Subject: Re: [boost] [guidelines] why template errors suck
From: Robert Ramey (ramey_at_[hidden])
Date: 2010-10-04 14:04:04
David Abrahams wrote:
> At Tue, 28 Sep 2010 10:17:39 -0800,
> Robert Ramey wrote:
>> And I didn't see that this was a question regarding the
>> serialization library per se, but rather the whole question of the
>> relationship between programming language (or any algebraic) syntax
>> and underlying meaning. These questions have been extensively
>> and I believe effectively put to rest in a way which supports my
>> view that what we can hope for from semantics is limited by factors
>> outside outside our perview.
> That statement is sufficiently vague so as to be irrefutable.
> Unfortunately that also makes it kind of meaningless.
My view on this is probably best described in Douglas Hofstadter
Godel, Escher, Bach - Chapter II which describes the mapping
of symbol expressions to deeper meaning. This left me concluding
that that it's unknowable what some formal syntax might map to.
And indeed there are many cases where the same formal system
maps to sidely differing domains. (e.g. differencial equations
to systems of springs and weights and compacitors and inductors).
So, although the "semantics" provides motivation and direction
in an intuitive way, it can't be formulized itself.
>> So, I tended to regard your proposal as like a design for a very
>> clever perpetual motion machine which I know cannot work, but cannot
>> refute the very clever and intricate explanation of it's inventor
>> without a lot of investment of effort.
> Maybe I shouldn't have been, but this remark left me feeling quite
> insulted on Joaquin's behalf.
You're right, you shouldn't have been insulted on anyone's behalf.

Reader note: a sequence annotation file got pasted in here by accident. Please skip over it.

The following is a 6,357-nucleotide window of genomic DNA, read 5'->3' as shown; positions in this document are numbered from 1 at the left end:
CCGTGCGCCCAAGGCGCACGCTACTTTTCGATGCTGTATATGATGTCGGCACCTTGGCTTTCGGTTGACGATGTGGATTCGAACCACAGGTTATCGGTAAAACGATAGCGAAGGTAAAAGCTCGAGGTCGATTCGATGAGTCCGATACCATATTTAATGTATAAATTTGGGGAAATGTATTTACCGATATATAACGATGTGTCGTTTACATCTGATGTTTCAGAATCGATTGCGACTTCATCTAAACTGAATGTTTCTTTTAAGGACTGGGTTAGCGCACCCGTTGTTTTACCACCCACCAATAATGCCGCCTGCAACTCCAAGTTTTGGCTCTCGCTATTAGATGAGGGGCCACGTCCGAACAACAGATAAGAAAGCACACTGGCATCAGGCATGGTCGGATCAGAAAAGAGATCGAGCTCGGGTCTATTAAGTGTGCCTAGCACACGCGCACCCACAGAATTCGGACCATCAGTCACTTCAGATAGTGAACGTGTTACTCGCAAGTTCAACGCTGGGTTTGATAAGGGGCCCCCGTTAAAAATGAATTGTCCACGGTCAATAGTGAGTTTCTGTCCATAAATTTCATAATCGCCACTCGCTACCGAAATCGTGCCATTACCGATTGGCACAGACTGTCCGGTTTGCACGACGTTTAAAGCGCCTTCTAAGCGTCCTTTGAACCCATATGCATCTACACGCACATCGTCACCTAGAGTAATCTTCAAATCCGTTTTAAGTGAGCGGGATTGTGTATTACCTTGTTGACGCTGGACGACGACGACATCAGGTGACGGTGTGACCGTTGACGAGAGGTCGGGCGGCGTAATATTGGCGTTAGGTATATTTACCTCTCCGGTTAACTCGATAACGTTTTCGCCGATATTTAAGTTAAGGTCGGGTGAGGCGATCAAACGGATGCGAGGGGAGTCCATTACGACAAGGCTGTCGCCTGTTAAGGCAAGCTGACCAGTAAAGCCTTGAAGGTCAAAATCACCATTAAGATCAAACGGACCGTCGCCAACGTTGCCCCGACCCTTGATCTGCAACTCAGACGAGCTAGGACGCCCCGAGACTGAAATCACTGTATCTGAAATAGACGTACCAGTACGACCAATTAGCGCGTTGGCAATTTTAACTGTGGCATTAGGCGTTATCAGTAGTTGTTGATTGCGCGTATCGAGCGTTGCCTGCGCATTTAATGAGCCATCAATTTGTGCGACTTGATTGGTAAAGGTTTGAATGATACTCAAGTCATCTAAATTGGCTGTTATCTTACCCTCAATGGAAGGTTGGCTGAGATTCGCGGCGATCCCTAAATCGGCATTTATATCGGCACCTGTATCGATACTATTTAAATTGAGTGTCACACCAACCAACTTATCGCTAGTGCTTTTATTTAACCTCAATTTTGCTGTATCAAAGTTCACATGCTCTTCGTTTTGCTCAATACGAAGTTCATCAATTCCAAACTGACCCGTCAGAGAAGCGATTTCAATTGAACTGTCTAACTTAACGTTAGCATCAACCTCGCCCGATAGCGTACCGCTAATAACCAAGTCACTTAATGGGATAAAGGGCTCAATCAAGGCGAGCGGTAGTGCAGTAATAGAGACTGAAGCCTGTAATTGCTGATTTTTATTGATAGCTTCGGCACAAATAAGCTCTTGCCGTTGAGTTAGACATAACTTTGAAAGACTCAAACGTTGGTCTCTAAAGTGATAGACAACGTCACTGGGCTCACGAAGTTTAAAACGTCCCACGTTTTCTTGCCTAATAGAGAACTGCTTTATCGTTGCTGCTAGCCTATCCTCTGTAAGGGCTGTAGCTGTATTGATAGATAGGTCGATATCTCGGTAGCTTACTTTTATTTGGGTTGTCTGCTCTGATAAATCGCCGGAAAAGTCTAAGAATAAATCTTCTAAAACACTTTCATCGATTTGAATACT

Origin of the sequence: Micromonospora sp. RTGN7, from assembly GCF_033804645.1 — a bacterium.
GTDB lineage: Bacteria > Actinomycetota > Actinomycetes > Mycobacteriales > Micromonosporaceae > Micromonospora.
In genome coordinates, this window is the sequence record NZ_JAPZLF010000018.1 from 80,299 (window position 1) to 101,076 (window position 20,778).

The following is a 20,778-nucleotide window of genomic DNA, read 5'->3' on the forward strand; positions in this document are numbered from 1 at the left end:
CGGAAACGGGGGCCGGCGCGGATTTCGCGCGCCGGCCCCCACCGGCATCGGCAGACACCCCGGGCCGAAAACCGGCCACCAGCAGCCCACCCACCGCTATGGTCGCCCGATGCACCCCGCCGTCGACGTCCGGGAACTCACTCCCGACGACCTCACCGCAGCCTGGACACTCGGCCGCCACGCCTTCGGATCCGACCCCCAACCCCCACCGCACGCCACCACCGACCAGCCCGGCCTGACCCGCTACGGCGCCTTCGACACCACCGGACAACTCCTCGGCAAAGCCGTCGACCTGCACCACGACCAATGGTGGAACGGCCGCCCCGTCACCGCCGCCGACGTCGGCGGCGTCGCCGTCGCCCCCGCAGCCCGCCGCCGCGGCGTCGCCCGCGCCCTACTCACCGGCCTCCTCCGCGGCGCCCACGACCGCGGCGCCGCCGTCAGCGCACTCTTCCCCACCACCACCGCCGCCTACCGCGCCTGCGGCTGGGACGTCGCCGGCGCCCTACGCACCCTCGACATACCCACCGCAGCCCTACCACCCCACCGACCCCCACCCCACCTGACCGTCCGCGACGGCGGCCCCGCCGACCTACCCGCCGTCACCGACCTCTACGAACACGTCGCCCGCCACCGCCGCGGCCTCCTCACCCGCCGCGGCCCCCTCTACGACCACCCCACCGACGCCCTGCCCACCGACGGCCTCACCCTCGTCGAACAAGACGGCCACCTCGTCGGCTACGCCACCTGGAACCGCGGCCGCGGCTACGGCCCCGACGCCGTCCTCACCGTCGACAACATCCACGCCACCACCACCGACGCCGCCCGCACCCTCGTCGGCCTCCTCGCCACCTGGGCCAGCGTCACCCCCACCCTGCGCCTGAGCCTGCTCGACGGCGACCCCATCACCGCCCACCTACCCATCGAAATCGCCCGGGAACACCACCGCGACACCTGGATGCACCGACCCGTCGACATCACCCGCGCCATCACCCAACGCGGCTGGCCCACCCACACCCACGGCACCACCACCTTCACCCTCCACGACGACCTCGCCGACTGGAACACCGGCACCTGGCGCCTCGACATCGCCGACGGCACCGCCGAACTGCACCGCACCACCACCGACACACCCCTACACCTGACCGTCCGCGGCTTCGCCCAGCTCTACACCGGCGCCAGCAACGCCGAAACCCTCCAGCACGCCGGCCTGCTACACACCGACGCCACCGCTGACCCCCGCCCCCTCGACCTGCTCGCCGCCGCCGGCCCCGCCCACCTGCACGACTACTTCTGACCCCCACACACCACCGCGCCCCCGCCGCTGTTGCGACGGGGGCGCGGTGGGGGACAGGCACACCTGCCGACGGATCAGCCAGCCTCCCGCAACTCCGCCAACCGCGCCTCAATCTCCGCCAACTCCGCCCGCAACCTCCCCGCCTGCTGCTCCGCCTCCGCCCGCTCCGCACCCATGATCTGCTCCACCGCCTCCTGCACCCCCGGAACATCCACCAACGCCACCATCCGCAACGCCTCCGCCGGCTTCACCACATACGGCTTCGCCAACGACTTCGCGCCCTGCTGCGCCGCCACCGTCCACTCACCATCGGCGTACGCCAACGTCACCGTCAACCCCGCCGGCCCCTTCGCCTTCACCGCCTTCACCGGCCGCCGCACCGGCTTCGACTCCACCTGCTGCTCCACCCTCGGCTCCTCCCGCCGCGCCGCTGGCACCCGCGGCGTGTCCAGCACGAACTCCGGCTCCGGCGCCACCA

> to suggest that he's some kind of charlatan ...
I didn't do that.
> Of course, "sort" *does* have a rigorously-defined meaning that
> corresponds exactly to common convention, so it's actually much less
> important that someone repeat that definition than in your case.
If it could be done.
> Joaquin essentially gave a rigorous definition to "serialize" and
> "deserialize." Maybe you don't think something like that matters, but
> for understanding what your library is actually supposed to do, it
> matters to me.
It's not so much that I don't think that it matters, it's that I think the
minute you try to pin it down, you discover that there are some
ambiguities. When you try pin those down, it gets deeper and deeper.
Using the serialization library as an example. Suppose someone says
"this is OK" there's only one thing, I don't want the library to create
new objects when a pointer is serialized. I want it to just update
the objects pointed to". This is a perfectly plausible point of view
which is consistent with the current syntax of the library. If someone
makes such an archive, should be be considered "non-confoming"
in some sense? If so, how would this be detected and enforced?
Maybe my reservations about the idea of "formal semantics" are
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